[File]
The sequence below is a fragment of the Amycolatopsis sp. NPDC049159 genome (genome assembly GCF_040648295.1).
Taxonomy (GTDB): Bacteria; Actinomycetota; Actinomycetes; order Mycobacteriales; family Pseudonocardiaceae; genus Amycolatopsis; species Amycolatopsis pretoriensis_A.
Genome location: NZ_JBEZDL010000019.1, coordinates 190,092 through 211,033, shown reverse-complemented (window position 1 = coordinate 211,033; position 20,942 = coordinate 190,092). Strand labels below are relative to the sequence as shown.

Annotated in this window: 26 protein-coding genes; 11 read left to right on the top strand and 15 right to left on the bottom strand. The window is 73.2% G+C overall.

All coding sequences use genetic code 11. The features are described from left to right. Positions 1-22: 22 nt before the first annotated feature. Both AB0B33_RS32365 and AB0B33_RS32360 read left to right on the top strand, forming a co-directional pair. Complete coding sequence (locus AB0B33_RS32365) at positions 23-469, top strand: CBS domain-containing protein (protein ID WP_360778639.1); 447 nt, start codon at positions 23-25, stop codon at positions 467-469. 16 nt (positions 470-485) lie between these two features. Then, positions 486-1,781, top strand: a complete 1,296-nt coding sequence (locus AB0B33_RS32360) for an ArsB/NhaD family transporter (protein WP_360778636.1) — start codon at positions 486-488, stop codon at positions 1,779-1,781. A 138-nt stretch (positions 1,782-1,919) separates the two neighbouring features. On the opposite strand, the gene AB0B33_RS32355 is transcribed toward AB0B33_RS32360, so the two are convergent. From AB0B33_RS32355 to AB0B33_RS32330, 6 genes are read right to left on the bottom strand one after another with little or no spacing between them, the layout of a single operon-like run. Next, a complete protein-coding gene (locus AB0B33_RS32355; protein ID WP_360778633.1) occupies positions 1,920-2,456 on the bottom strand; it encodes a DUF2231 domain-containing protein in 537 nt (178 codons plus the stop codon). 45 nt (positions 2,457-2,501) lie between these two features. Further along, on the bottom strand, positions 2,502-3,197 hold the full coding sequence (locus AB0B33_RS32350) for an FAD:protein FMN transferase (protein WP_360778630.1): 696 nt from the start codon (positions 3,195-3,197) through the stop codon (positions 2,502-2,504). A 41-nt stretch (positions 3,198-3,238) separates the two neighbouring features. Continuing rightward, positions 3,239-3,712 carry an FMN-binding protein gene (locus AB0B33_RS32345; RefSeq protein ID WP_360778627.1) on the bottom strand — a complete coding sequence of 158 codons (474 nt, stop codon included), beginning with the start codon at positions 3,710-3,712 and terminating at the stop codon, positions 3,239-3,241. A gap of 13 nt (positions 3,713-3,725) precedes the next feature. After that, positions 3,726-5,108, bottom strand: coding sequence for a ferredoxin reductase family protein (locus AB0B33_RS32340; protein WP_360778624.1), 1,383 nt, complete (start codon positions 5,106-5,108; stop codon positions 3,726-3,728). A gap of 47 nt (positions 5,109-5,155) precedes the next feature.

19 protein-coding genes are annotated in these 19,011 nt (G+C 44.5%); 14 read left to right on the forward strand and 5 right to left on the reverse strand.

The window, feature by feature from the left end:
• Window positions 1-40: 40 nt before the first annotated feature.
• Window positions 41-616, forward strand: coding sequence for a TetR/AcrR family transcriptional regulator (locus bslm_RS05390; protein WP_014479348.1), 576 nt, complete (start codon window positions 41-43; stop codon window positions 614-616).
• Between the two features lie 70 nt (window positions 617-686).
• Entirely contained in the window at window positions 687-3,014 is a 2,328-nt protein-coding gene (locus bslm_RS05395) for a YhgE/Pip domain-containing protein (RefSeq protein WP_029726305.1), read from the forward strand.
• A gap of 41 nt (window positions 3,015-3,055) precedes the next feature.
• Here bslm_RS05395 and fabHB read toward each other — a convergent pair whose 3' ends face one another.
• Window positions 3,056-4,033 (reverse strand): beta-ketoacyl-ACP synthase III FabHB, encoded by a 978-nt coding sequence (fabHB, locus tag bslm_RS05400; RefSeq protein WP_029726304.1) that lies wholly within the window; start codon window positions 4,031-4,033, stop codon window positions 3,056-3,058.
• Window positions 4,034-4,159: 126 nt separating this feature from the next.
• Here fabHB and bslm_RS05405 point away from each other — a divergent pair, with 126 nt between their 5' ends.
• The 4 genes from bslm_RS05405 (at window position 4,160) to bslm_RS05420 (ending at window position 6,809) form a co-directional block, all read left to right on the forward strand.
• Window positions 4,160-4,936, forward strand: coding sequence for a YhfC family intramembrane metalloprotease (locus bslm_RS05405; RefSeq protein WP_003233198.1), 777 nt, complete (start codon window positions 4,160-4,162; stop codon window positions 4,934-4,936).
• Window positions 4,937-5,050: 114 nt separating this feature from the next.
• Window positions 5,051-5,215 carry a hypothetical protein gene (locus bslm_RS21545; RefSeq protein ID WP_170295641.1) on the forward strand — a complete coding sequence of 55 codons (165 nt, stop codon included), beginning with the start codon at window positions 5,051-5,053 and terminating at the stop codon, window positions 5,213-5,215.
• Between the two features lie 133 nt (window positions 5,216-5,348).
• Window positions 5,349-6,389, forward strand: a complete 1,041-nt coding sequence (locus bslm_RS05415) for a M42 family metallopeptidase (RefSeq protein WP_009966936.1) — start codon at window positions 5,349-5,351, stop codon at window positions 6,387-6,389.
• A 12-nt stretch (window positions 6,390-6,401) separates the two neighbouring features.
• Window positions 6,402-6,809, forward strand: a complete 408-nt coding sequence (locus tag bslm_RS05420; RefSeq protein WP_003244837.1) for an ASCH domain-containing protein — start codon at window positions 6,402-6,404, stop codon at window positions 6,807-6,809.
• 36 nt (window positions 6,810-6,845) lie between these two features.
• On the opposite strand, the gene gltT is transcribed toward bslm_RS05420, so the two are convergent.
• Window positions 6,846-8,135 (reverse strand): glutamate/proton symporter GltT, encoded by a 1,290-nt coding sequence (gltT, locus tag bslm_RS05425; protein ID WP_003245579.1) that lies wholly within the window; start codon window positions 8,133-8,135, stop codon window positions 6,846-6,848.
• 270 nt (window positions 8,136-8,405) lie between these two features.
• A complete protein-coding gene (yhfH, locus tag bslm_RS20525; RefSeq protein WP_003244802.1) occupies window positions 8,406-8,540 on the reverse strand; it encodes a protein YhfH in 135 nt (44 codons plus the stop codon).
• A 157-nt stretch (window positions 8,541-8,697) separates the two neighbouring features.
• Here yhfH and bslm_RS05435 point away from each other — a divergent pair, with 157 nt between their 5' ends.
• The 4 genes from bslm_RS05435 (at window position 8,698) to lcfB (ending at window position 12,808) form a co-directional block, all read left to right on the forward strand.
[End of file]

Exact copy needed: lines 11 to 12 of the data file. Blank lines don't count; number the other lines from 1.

• Entirely contained in the window at window positions 687-3,014 is a 2,328-nt protein-coding gene (locus bslm_RS05395) for a YhgE/Pip domain-containing protein (RefSeq protein WP_029726305.1), read from the forward strand.
• A gap of 41 nt (window positions 3,015-3,055) precedes the next feature.